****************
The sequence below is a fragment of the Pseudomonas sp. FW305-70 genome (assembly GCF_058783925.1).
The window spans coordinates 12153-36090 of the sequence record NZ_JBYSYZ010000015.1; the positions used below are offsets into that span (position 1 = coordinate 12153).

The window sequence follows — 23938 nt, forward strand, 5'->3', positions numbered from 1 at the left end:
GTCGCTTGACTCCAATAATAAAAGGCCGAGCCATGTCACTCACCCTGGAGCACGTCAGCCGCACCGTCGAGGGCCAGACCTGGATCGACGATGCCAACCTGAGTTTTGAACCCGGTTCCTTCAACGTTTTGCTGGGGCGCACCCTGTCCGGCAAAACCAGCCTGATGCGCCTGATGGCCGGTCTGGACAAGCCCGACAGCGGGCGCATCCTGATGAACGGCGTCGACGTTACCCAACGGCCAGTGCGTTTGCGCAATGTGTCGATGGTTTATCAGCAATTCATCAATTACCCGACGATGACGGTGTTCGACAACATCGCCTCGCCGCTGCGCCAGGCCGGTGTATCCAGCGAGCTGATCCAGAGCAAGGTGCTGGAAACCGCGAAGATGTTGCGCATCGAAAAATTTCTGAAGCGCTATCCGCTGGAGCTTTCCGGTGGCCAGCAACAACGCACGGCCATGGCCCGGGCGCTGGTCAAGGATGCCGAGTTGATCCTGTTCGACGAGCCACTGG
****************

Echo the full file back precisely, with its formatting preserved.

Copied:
The sequence below is a fragment of the Pseudomonas sp. FW305-70 genome (assembly GCF_058783925.1).
The window spans coordinates 12153-36090 of the sequence record NZ_JBYSYZ010000015.1; the positions used below are offsets into that span (position 1 = coordinate 12153).

The window sequence follows — 23938 nt, forward strand, 5'->3', positions numbered from 1 at the left end:
GTCGCTTGACTCCAATAATAAAAGGCCGAGCCATGTCACTCACCCTGGAGCACGTCAGCCGCACCGTCGAGGGCCAGACCTGGATCGACGATGCCAACCTGAGTTTTGAACCCGGTTCCTTCAACGTTTTGCTGGGGCGCACCCTGTCCGGCAAAACCAGCCTGATGCGCCTGATGGCCGGTCTGGACAAGCCCGACAGCGGGCGCATCCTGATGAACGGCGTCGACGTTACCCAACGGCCAGTGCGTTTGCGCAATGTGTCGATGGTTTATCAGCAATTCATCAATTACCCGACGATGACGGTGTTCGACAACATCGCCTCGCCGCTGCGCCAGGCCGGTGTATCCAGCGAGCTGATCCAGAGCAAGGTGCTGGAAACCGCGAAGATGTTGCGCATCGAAAAATTTCTGAAGCGCTATCCGCTGGAGCTTTCCGGTGGCCAGCAACAACGCACGGCCATGGCCCGGGCGCTGGTCAAGGATGCCGAGTTGATCCTGTTCGACGAGCCACTGG